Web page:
As for marketing tools, I use social media, Instagram in particular. People often say, “you should be doing Facebook, Pinterest, Youtube, Snapchat” but my advice is pick one that you really enjoy using and stick with it. It is a lot of work to update visual content, so you have to like it if you want to stay consistent. I find Instagram is a great tool to create a mood board for your brand and interact with your customers so I plan to solely focus on it for now.
Are there any tricks you could share with us about using Instagram to promote your business?
I would say doing collaborations with fashion bloggers and Instagram influencers is the way to go if you want to spread the word about your products. They can create beautiful images featuring your brand and if you choose a blogger that matches your style, their followers will feel attracted to your products too. Since my customers are mainly based in the USA, I try to reach out to fashion bloggers based there.
What did you find to be the most difficult part of running your own business?
The most challenging part was having to teach myself the ins and outs of bookkeeping, stock management, marketing, photography....
I remember at the beginning I was very bad at forecasting. I underestimated Christmas season and was ill-prepared for it: one of our most popular rings sold out at the beginning of December and completely missed THE best selling opportunity of the year!
Who knew, selling too much, can actually be a challenge? Any other challenges you came across?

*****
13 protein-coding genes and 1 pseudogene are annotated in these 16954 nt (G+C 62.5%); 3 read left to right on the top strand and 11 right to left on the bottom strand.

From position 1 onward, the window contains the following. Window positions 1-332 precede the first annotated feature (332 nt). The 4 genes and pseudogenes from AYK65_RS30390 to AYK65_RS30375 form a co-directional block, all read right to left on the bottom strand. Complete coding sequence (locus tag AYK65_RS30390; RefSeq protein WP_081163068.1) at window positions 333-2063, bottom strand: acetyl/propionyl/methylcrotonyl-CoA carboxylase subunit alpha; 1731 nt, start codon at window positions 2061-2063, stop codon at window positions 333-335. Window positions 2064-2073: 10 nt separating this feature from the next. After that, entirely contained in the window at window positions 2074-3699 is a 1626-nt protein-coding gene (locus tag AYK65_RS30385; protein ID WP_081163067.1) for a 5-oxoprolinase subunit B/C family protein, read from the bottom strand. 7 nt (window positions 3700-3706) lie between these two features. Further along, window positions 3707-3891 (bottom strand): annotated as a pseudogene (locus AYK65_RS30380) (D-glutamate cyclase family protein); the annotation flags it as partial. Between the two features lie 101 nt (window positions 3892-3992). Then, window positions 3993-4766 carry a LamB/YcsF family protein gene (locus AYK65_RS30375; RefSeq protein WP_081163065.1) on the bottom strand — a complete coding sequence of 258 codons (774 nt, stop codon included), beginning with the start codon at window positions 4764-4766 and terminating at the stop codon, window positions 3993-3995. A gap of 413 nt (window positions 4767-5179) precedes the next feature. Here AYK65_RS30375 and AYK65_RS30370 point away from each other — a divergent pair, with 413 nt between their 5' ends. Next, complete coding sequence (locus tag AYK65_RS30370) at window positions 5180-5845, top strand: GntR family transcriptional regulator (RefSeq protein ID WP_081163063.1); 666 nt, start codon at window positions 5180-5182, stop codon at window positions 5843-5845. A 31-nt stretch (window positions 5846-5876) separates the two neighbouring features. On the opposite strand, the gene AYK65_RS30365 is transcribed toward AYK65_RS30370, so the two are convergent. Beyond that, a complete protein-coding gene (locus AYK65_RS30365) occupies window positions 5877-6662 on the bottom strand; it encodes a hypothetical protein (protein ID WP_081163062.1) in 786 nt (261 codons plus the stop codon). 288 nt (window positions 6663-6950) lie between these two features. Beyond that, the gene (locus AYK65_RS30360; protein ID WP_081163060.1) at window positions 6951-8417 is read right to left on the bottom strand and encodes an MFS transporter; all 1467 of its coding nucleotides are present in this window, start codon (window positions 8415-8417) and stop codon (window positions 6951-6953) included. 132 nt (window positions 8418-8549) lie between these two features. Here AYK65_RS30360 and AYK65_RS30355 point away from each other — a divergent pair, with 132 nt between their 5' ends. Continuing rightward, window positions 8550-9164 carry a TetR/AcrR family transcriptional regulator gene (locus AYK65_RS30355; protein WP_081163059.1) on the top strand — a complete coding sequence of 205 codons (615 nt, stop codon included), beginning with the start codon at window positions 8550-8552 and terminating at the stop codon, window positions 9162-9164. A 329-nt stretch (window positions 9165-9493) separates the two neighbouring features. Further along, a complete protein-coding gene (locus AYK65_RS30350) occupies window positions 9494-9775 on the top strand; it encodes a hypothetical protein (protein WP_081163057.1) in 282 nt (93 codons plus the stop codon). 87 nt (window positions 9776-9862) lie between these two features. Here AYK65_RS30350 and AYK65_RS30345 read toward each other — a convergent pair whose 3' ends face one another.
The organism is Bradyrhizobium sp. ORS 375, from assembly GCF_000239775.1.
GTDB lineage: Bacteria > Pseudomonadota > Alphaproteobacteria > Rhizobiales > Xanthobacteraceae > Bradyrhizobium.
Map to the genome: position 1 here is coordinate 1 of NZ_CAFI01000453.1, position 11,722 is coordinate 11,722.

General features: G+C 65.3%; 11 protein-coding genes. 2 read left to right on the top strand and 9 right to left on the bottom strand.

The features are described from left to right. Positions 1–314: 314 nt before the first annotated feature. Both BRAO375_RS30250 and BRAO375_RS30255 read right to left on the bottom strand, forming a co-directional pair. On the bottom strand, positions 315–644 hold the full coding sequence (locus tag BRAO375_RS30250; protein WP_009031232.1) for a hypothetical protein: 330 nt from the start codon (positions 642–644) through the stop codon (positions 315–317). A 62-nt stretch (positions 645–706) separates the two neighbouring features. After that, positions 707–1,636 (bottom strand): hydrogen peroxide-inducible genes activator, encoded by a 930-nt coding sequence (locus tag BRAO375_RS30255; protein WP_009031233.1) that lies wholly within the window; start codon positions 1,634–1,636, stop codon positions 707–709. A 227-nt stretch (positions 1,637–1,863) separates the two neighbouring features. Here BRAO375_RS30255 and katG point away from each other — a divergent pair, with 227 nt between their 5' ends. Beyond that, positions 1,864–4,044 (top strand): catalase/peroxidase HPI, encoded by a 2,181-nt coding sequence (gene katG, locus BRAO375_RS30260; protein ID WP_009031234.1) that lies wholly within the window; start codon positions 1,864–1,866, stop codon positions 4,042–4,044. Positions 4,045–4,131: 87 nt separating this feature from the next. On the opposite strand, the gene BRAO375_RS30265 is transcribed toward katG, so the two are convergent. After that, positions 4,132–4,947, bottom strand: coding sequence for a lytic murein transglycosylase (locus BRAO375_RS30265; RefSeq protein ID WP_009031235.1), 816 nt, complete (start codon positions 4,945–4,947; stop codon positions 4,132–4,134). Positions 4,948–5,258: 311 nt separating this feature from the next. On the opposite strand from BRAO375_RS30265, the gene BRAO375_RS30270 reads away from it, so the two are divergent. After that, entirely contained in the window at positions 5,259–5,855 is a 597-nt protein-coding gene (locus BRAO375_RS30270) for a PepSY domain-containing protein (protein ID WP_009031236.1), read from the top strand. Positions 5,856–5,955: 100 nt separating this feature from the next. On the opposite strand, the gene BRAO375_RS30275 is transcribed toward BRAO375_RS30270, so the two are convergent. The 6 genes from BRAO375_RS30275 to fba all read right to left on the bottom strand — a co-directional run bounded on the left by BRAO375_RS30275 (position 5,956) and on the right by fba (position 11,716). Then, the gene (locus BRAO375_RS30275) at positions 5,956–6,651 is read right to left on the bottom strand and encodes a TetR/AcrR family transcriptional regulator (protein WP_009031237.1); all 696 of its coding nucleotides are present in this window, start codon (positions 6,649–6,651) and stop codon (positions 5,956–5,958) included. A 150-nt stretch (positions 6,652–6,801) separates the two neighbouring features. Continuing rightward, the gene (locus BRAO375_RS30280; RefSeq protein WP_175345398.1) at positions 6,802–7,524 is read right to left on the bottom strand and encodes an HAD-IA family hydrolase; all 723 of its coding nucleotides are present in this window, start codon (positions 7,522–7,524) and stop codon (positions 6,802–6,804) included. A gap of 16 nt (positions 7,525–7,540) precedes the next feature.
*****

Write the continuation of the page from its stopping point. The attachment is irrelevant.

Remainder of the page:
It is very rare, but sometimes there’s issues with shipping that are outside my control and I receive unhappy messages from my customers. To this day, when I receive those messages I take it personally and feel frustrated myself. But the reality is that whatever business you do, there will always be issues and you’ll sometimes receive negative feedback (even if it is not your fault). That’s why it is very important to create a customer service philosophy that serves as a guidance on how to address those issues. By doing so, you are able to keep your customers (and yourself) happy.
So do you manage all your clients and shipping on your own?
So that leads to the next question, how do you manage to find time to have your own business, along with your main job?
“If you wanna make it happen, schedule it” – that’s my motto. I think of it as a job, not a hobby. Because the moment you think, “it’s just a hobby”, other things will take over your life. The hardest and the most important thing when you have your own business is to keep consistent, it is something I’m still learning to do.
That is something to take a note of! Anything you could recommend about time management?
Plan on a monthly basis: set objectives on a monthly basis and break it down to weekly action items. Also, it helps to give yourself (realistic) deadlines and hold yourself accountable. One trick I learned is to share goals with your family or friends, so you will feel the pressure to actually accomplish them!
Right, so what is the biggest lesson you learn running your own business?
I learned that you don’t need to know everything to get started. With all the information available online, you just have to trust that you will figure it out. And there are always people who can help you along the way
What would you recommend someone who is debating whether to start their own business tomorrow?
Start small and don’t try to be perfect. You will never feel ready or prepared, so why not start now!
I love this advice, Just Get Started.
Thank you for your interview and I am sure your story has inspired many aspiring female entrepreneurs out there!